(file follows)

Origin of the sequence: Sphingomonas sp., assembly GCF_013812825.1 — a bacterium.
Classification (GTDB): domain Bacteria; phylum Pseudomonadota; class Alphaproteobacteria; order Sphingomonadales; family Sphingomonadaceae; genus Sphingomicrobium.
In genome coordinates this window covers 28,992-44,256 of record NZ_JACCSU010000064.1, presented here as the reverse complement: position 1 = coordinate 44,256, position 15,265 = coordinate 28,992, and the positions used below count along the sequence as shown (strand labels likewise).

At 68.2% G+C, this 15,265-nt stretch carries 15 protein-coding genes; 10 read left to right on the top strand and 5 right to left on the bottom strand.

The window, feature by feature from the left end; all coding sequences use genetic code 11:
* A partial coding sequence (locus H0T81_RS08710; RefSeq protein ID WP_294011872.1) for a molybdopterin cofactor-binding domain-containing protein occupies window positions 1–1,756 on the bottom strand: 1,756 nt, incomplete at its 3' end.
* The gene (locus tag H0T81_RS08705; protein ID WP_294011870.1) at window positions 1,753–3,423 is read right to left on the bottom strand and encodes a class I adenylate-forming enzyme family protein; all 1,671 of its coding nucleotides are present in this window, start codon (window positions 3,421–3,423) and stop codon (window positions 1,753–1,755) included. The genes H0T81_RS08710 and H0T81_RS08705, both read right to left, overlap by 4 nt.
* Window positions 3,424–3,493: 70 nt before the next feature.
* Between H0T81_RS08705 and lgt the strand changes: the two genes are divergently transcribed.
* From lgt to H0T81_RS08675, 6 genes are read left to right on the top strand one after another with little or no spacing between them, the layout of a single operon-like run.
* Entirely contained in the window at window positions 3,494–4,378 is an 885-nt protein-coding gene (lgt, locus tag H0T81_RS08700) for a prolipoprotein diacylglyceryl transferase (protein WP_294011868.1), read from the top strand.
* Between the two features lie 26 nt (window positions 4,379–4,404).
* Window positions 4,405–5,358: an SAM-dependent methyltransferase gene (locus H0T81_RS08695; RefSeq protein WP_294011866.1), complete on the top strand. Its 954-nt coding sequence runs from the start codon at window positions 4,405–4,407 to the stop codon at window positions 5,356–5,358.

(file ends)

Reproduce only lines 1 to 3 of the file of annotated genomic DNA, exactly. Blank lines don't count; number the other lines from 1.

Origin of the sequence: Sphingomonas sp., assembly GCF_013812825.1 — a bacterium.
Classification (GTDB): domain Bacteria; phylum Pseudomonadota; class Alphaproteobacteria; order Sphingomonadales; family Sphingomonadaceae; genus Sphingomicrobium.
In genome coordinates this window covers 28,992-44,256 of record NZ_JACCSU010000064.1, presented here as the reverse complement: position 1 = coordinate 44,256, position 15,265 = coordinate 28,992, and the positions used below count along the sequence as shown (strand labels likewise).